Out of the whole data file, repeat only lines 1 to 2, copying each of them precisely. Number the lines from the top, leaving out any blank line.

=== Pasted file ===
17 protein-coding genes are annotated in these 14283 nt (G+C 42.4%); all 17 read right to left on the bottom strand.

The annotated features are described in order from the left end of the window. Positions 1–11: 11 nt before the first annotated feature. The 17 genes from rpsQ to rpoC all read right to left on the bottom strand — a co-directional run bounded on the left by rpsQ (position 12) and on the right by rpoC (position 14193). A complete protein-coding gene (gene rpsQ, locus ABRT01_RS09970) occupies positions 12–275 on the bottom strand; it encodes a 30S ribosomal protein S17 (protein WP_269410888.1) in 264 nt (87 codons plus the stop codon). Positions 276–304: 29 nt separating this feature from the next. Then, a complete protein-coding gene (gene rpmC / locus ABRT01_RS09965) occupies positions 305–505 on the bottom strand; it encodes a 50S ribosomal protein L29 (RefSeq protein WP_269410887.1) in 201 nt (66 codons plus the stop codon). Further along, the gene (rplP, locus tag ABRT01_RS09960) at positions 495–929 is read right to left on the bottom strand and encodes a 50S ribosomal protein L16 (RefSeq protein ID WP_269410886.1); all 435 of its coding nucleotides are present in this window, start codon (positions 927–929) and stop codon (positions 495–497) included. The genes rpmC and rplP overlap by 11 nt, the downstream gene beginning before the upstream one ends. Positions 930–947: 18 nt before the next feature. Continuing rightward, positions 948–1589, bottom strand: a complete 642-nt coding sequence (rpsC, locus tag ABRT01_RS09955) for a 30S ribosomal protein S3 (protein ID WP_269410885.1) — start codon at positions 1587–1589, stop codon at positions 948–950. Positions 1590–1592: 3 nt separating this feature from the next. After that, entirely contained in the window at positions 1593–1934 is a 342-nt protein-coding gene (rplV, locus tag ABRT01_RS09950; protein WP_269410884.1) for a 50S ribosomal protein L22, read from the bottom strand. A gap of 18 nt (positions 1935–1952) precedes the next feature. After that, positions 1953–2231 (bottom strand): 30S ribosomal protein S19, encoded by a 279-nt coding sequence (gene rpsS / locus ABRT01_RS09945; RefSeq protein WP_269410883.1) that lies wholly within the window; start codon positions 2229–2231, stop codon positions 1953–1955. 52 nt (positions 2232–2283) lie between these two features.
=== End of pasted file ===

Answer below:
17 protein-coding genes are annotated in these 14283 nt (G+C 42.4%); all 17 read right to left on the bottom strand.

The annotated features are described in order from the left end of the window. Positions 1–11: 11 nt before the first annotated feature. The 17 genes from rpsQ to rpoC all read right to left on the bottom strand — a co-directional run bounded on the left by rpsQ (position 12) and on the right by rpoC (position 14193). A complete protein-coding gene (gene rpsQ, locus ABRT01_RS09970) occupies positions 12–275 on the bottom strand; it encodes a 30S ribosomal protein S17 (protein WP_269410888.1) in 264 nt (87 codons plus the stop codon). Positions 276–304: 29 nt separating this feature from the next. Then, a complete protein-coding gene (gene rpmC / locus ABRT01_RS09965) occupies positions 305–505 on the bottom strand; it encodes a 50S ribosomal protein L29 (RefSeq protein WP_269410887.1) in 201 nt (66 codons plus the stop codon). Further along, the gene (rplP, locus tag ABRT01_RS09960) at positions 495–929 is read right to left on the bottom strand and encodes a 50S ribosomal protein L16 (RefSeq protein ID WP_269410886.1); all 435 of its coding nucleotides are present in this window, start codon (positions 927–929) and stop codon (positions 495–497) included. The genes rpmC and rplP overlap by 11 nt, the downstream gene beginning before the upstream one ends. Positions 930–947: 18 nt before the next feature. Continuing rightward, positions 948–1589, bottom strand: a complete 642-nt coding sequence (rpsC, locus tag ABRT01_RS09955) for a 30S ribosomal protein S3 (protein ID WP_269410885.1) — start codon at positions 1587–1589, stop codon at positions 948–950. Positions 1590–1592: 3 nt separating this feature from the next. After that, entirely contained in the window at positions 1593–1934 is a 342-nt protein-coding gene (rplV, locus tag ABRT01_RS09950; protein WP_269410884.1) for a 50S ribosomal protein L22, read from the bottom strand. A gap of 18 nt (positions 1935–1952) precedes the next feature. After that, positions 1953–2231 (bottom strand): 30S ribosomal protein S19, encoded by a 279-nt coding sequence (gene rpsS / locus ABRT01_RS09945; RefSeq protein WP_269410883.1) that lies wholly within the window; start codon positions 2229–2231, stop codon positions 1953–1955. 52 nt (positions 2232–2283) lie between these two features.